“We wanted the art to be significant,” said Peterson. “Art sparks your imagination. It gives you a feeling of warmth, security, and unconditional love. What if we could have all those things on a resurfaced basketball court, and a kid could pick them up without even knowing it?”

New backboards, hoops, and nets were part of the restoration project at Fargnoli Park.
New backboards, hoops, and nets were part of the restoration project at Fargnoli Park.

Wendy Nilsson, superintendent of the Providence Department of Parks and Recreation, also was an enthusiastic supporter. After considering four playgrounds, she helped the group choose Fargnoli Park, in part because of its proximity to campus and because Friends of Fargnoli Park is an active organization of park supporters.

The project should have taken 18 months, but the group decided to fast-track it. Three representatives from Project Backboard came to Fargnoli Park in October. They provided brushes and mixed the tinted traffic paint. Drain drew his design on the court surface so volunteers, who included Friends of Friars Basketball and PC students, could paint each section with a designated color. Jenna Lavallee ’16 was hired to be the on-site project manager. In all, volunteers contributed 750 hours to make the project a success.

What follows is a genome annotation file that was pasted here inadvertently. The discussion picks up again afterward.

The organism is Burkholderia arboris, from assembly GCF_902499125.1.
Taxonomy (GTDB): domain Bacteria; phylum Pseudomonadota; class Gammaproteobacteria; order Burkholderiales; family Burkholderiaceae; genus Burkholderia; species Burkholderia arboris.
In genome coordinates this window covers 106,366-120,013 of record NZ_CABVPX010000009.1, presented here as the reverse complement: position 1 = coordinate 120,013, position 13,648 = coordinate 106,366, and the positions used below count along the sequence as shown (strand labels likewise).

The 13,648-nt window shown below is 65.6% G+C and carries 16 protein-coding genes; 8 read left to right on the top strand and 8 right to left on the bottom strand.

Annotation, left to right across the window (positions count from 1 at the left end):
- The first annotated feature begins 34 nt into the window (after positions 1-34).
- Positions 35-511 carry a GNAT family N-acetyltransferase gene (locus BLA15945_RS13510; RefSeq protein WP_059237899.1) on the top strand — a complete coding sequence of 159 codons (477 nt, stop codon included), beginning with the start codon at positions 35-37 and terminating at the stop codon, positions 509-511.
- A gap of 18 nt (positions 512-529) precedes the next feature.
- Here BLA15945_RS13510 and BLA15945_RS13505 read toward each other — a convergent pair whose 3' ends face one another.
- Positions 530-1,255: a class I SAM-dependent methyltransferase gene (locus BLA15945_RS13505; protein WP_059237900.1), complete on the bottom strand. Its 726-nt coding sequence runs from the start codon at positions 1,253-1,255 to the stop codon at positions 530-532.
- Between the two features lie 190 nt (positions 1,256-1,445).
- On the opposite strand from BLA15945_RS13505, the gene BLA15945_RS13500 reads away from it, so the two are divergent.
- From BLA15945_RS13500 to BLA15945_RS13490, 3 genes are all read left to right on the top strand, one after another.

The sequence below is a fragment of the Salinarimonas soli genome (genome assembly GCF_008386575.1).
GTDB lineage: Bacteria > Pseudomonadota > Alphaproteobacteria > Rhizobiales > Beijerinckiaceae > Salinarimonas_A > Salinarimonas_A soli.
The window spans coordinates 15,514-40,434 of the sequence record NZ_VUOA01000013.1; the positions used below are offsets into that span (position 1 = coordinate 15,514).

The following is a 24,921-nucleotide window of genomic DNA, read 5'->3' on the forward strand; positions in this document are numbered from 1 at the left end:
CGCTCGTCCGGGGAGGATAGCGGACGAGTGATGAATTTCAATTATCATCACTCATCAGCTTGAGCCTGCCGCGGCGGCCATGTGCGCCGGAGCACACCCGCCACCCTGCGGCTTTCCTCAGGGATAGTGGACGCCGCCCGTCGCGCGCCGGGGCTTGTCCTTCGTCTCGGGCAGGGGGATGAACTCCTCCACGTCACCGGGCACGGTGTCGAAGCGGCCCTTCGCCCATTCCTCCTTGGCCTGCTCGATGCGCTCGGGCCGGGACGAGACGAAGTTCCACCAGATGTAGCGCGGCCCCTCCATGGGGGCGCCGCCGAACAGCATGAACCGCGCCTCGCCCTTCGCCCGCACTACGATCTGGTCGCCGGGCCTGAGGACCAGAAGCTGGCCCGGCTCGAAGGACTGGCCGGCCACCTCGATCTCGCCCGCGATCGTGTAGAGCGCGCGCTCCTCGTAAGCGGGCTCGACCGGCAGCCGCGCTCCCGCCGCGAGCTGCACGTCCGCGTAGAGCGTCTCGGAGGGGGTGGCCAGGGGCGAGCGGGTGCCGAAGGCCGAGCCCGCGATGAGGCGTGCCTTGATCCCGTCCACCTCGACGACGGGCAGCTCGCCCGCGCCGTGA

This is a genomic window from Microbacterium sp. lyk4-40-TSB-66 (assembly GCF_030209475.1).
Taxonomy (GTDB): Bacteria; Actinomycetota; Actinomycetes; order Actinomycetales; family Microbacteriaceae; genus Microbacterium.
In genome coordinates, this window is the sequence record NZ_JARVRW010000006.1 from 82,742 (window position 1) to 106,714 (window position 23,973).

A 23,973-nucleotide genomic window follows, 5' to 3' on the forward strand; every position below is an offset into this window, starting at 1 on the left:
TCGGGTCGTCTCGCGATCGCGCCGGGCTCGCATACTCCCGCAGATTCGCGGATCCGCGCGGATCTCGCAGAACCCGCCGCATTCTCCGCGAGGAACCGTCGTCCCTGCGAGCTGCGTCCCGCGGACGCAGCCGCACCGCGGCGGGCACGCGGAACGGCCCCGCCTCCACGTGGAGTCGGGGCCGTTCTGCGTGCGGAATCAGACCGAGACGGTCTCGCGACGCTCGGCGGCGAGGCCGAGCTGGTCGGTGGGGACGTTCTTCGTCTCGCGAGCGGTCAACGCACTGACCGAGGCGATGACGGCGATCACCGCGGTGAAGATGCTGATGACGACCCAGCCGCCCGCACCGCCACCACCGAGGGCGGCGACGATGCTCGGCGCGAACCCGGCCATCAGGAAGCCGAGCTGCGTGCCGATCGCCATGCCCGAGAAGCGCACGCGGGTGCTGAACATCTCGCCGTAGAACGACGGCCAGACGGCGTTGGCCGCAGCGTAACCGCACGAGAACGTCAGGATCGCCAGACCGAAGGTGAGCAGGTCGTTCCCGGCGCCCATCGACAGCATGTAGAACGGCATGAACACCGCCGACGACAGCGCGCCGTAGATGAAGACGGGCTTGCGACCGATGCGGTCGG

The courts were completed in time for the formal dedication on Oct. 14, but the organizers hope it is just the beginning. They would love to accomplish similar work at all 35 public basketball courts in the city. To accomplish it, Friends of Friars Basketball formed a subgroup, My HomeCourt, which includes public and private partners. Among its members are Peterson’s wife, Theresa (Cairns) Peterson ’89, Nurys Cooley, and Deb Weinrich, who runs a communications firm in the Providence area.

“Maybe a business would want to adopt a court,” said Peterson. “What if we had 35 businesses, with each of them funding the rehabilitation and the artwork, and Parks and Recreation provided the maintenance?”

Lacy, who is looking for funding through grants, already has local and international artists in mind for future projects.

“At PC Galleries, we focus on art as scholarship and innovation,” said Lacy. “We want to serve as a liaison between the arts community and the campus. It’s wonderful that My HomeCourt enables us to do our work outside the gallery walls.”

One of two freshly painted basketball courts at Fargnoli Park.
One of two freshly painted basketball courts at Fargnoli Park